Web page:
Pathogen reduction using riboflavin and UV light

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Pathogen reduction using riboflavin and UV light is a method by which infectious pathogens in blood for transfusion are inactivated by adding riboflavin and irradiating with UV light.[1][2][3] This method reduces the infectious levels of disease-causing agents that may be found in donated blood components, while still maintaining good quality blood components for transfusion. This type of approach to increase blood safety is also known as “pathogen inactivation” in the industry.

Despite measures that are in place in the developed world to ensure the safety of blood products for transfusion, a risk of disease transmission still exists. Consequently, the development of pathogen inactivation/reduction technologies for blood products has been an ongoing effort in the field of transfusion medicine. A new procedure for the treatment of individual units of single-donor (apheresis) or whole blood–derived, pooled, platelets has recently been introduced. This technology uses riboflavin and light for the treatment of PLTs and plasma.


This pathogen reduction process involves adding riboflavin (vitamin B2) to the blood component, which is then placed into an illuminator where it is exposed to UV light for about five to ten minutes. Exposure to UV light activates riboflavin and when it is associated with nucleic acids (DNA and RNA), riboflavin causes a chemical alteration to functional groups of the nucleic acids thereby making pathogens unable to replicate.[1][4][5] In this way the process prevents viruses, bacteria, parasites and white blood cells, from replicating and causing disease.[6][7]

UV Light + Riboflavin → Irreversible Inactivation

This method using riboflavin and UV light renders pathogens harmless by using a non-mutagenic, non-toxic method. Riboflavin and its photoproducts are already present in the human body and do not need to be removed from blood products prior to transfusion.[1]

Examples of pathogens inactivated by this method[edit]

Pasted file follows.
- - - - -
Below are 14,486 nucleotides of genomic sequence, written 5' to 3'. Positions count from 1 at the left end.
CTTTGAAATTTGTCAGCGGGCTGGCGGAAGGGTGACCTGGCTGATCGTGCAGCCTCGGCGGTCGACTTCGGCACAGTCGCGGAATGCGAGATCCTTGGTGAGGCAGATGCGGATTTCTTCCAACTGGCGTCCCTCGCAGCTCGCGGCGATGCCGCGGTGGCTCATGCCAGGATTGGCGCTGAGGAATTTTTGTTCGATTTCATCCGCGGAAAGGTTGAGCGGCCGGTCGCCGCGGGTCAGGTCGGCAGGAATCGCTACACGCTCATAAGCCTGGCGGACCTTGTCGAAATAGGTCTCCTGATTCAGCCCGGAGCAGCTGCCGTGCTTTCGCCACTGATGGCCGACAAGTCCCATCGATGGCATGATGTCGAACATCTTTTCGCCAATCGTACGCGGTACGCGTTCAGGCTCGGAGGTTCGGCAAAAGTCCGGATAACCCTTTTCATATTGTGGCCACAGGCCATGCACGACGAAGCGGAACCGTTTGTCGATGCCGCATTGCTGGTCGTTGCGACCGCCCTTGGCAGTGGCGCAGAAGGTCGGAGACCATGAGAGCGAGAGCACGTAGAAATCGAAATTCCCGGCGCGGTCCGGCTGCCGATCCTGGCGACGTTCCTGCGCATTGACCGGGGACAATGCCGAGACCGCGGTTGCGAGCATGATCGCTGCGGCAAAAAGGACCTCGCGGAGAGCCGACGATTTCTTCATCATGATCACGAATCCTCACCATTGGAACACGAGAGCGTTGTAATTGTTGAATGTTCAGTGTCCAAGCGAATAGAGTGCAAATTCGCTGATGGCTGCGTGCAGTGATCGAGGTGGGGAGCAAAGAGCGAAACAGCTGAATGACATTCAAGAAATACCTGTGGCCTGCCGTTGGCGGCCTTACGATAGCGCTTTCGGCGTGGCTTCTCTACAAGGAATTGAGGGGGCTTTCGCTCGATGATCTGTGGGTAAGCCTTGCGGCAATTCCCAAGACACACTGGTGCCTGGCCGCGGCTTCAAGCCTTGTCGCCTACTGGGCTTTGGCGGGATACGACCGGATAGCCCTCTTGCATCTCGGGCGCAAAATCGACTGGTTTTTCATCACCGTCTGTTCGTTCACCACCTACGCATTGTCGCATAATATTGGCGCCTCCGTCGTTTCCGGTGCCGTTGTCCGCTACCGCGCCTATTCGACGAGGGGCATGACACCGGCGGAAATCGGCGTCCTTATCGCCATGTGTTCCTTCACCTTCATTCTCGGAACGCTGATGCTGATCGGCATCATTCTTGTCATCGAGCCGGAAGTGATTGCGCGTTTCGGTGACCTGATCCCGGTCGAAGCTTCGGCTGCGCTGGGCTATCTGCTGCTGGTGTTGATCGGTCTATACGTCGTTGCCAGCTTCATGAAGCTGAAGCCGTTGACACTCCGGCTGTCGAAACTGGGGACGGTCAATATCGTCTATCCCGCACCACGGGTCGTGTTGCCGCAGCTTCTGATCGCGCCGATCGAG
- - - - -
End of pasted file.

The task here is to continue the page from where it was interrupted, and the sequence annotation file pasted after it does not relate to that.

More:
The riboflavin and UV light method for pathogen reduction of platelets and plasma is in routine use in multiple countries throughout Europe.[10][11][12][13] This same process is currently in development for the treatment of whole blood, resulting in pathogen reduction of the three components (RBCs, platelets and plasma).


  1. ^ a b c Hardwick CC, Herivel TR, Hernandez SC, Ruane PH, Goodrich RP (2004). "Separation, identification and quantification of riboflavin and its photoproducts in blood products using high-performance liquid chromatography with fluorescence detection: a method to support pathogen reduction technology". Photochem. Photobiol. 80 (3): 609–15. ISSN 0031-8655. PMID 15382964. doi:10.1562/0031-8655(2004)080<0609:TNSIAQ>2.0.CO;2. 
  2. ^ a b Sullivan J, et al. (2008). "Pathogen Inactivation of plasmodium Falciparum in Plasma and Platelet Concentrations with Riboflavin and UV Light". Vox Sanguinis. 95 (Suppl. 1): 278–279. doi:10.1111/j.1423-0410.2008.01056.x. 
  3. ^ Reddy HL, Dayan AD, Cavagnaro J, Gad S, Li J, Goodrich RP (April 2008). "Toxicity testing of a novel riboflavin-based technology for pathogen reduction and white blood cell inactivation". Transfus Med Rev. 22 (2): 133–53. PMID 18353253. doi:10.1016/j.tmrv.2007.12.003. 
  4. ^ Larrea L, Calabuig M, Roldán V, Rivera J, Tsai HM, Vicente V, Roig R (December 2009). "The influence of riboflavin photochemistry on plasma coagulation factors". Transfus. Apher. Sci. 41 (3): 199–204. PMC 3158998Freely accessible. PMID 19782644. doi:10.1016/j.transci.2009.09.006. 
  5. ^ a b c Ruane PH, Edrich R, Gampp D, Keil SD, Leonard RL, Goodrich RP (June 2004). "Photochemical inactivation of selected viruses and bacteria in platelet concentrates using riboflavin and light". Transfusion. 44 (6): 877–85. PMID 15157255. doi:10.1111/j.1537-2995.2004.03355.x. 
  6. ^ Goodrich RP, et al. (2006). "Chapter 5:The Antiviral and Antibacterial Properties of Riboflavin and Light: Applications to Blood Safety and Transfusion Medicine". In Edwards, Ana M., Silva, Eduardo. Flavins: photochemistry and photobiology. Cambridge: RSC Publishing. ISBN 0-85404-331-4. 
  7. ^ a b Fast LD, Dileone G, Marschner S (December 2010). "Inactivation of human white blood cells in platelet products after pathogen reduction technology treatment in comparison to gamma irradiation". Transfusion. 51 (7): no–no. PMID 21155832. doi:10.1111/j.1537-2995.2010.02984.x. 
  8. ^ Goodrich RP, Custer B, Keil S, Busch M (August 2010). "Defining "adequate" pathogen reduction performance for transfused blood components". Transfusion. 50 (8): 1827–37. PMID 20374558. doi:10.1111/j.1537-2995.2010.02635.x. 
  9. ^ Cardo LJ, Salata J, Mendez J, Reddy H, Goodrich R (October 2007). "Pathogen inactivation of Trypanosoma cruzi in plasma and platelet concentrates using riboflavin and ultraviolet light". Transfus. Apher. Sci. 37 (2): 131–7. PMID 17950672. doi:10.1016/j.transci.2007.07.002. 
  10. ^ CaridianBCT. (2010, June 23). CaridianBCT’s Mirasol Pathogen Reduction Technologies System Selected to Increase Safety of Poland’s Blood Supply. [Press Release]. Retrieved from,2010-CaridianBCTMirasolPathogenReductionTechnologiesSystemSelectedtoIncreaseSafetyofPoland%E2%80%99sBloodSupply.aspx
  11. ^ Business Wire. (2010, July 20). Belgian Red Cross-Flanders Selects CaridianBCT’s Mirasol® Pathogen Reduction Technology System. [Press Release]. Retrieved from
  12. ^ All Business. (2008, October 6). Warsaw Blood Center Selects CaridianBCT for Mirasol PRT. [Press Release]. Retrieved from
  13. ^ Healthcare Technology Online. (2008, August 6). CaridianBCT Receives CE Mark for Mirasol Pathogen Reduction Technology System for Plasma. [Press Release]. Retrieved from